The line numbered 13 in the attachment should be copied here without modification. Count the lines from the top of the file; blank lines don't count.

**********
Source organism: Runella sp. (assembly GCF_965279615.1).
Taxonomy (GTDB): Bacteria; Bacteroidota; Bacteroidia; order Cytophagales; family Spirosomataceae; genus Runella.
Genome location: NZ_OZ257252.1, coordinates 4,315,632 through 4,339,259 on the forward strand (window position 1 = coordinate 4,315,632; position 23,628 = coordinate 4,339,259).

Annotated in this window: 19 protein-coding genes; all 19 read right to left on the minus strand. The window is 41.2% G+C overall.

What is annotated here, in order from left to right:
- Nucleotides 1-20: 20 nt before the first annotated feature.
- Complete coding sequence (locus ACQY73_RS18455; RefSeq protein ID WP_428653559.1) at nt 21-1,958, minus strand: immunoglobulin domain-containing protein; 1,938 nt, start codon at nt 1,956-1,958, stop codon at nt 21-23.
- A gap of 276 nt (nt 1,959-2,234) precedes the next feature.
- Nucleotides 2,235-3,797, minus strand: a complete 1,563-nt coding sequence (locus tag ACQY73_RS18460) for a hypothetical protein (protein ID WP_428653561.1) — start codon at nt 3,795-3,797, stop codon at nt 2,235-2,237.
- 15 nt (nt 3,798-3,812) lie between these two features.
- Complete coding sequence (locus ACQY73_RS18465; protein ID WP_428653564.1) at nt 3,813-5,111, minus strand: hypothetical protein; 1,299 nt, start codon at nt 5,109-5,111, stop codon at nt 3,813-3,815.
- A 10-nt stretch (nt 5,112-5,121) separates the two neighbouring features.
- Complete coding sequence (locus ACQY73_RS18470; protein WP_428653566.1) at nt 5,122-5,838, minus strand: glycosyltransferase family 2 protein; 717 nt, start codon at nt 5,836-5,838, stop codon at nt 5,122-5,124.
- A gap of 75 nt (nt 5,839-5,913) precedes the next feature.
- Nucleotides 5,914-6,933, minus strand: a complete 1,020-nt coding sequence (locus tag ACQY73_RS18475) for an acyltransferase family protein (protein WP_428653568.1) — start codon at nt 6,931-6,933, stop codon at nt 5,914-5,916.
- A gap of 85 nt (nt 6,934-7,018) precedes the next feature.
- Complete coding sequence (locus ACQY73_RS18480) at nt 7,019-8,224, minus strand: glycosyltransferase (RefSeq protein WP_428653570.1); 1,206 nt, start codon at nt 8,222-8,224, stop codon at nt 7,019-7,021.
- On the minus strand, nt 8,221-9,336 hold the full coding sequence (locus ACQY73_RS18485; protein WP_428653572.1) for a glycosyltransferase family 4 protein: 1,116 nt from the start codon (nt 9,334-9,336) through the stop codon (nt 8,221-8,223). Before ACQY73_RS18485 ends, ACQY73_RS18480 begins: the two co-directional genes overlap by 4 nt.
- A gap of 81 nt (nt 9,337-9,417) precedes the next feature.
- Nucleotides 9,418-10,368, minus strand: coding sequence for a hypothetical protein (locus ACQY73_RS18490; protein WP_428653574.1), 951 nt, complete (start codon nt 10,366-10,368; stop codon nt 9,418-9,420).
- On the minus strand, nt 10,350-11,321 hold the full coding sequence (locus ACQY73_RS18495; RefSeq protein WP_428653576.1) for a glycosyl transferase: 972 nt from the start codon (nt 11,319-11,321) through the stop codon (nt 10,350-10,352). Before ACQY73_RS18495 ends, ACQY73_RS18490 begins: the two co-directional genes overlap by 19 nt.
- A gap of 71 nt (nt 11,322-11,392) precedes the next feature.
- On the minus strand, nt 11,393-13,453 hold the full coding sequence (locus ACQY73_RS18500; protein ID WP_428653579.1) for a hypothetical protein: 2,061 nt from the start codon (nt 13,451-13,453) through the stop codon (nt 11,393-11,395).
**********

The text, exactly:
- Complete coding sequence (locus ACQY73_RS18470; protein WP_428653566.1) at nt 5,122-5,838, minus strand: glycosyltransferase family 2 protein; 717 nt, start codon at nt 5,836-5,838, stop codon at nt 5,122-5,124.